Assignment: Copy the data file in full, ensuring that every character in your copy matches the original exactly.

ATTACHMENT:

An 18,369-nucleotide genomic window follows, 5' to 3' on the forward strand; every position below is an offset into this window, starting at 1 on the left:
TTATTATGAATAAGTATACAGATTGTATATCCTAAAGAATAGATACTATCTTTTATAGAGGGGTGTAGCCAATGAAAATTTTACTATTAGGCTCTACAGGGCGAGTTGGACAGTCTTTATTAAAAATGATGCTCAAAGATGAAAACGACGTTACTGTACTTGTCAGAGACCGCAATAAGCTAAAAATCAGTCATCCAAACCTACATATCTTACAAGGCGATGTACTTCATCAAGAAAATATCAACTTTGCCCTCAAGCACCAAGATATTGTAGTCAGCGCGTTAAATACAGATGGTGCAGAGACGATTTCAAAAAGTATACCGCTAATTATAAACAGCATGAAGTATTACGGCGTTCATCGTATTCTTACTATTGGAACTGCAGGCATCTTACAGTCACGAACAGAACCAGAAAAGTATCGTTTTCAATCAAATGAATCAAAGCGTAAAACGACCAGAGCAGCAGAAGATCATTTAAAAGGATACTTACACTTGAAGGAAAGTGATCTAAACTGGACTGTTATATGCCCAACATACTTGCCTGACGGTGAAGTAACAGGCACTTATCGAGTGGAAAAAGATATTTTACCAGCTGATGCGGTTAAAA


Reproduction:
An 18,369-nucleotide genomic window follows, 5' to 3' on the forward strand; every position below is an offset into this window, starting at 1 on the left:
TTATTATGAATAAGTATACAGATTGTATATCCTAAAGAATAGATACTATCTTTTATAGAGGGGTGTAGCCAATGAAAATTTTACTATTAGGCTCTACAGGGCGAGTTGGACAGTCTTTATTAAAAATGATGCTCAAAGATGAAAACGACGTTACTGTACTTGTCAGAGACCGCAATAAGCTAAAAATCAGTCATCCAAACCTACATATCTTACAAGGCGATGTACTTCATCAAGAAAATATCAACTTTGCCCTCAAGCACCAAGATATTGTAGTCAGCGCGTTAAATACAGATGGTGCAGAGACGATTTCAAAAAGTATACCGCTAATTATAAACAGCATGAAGTATTACGGCGTTCATCGTATTCTTACTATTGGAACTGCAGGCATCTTACAGTCACGAACAGAACCAGAAAAGTATCGTTTTCAATCAAATGAATCAAAGCGTAAAACGACCAGAGCAGCAGAAGATCATTTAAAAGGATACTTACACTTGAAGGAAAGTGATCTAAACTGGACTGTTATATGCCCAACATACTTGCCTGACGGTGAAGTAACAGGCACTTATCGAGTGGAAAAAGATATTTTACCAGCTGATGCGGTTAAAA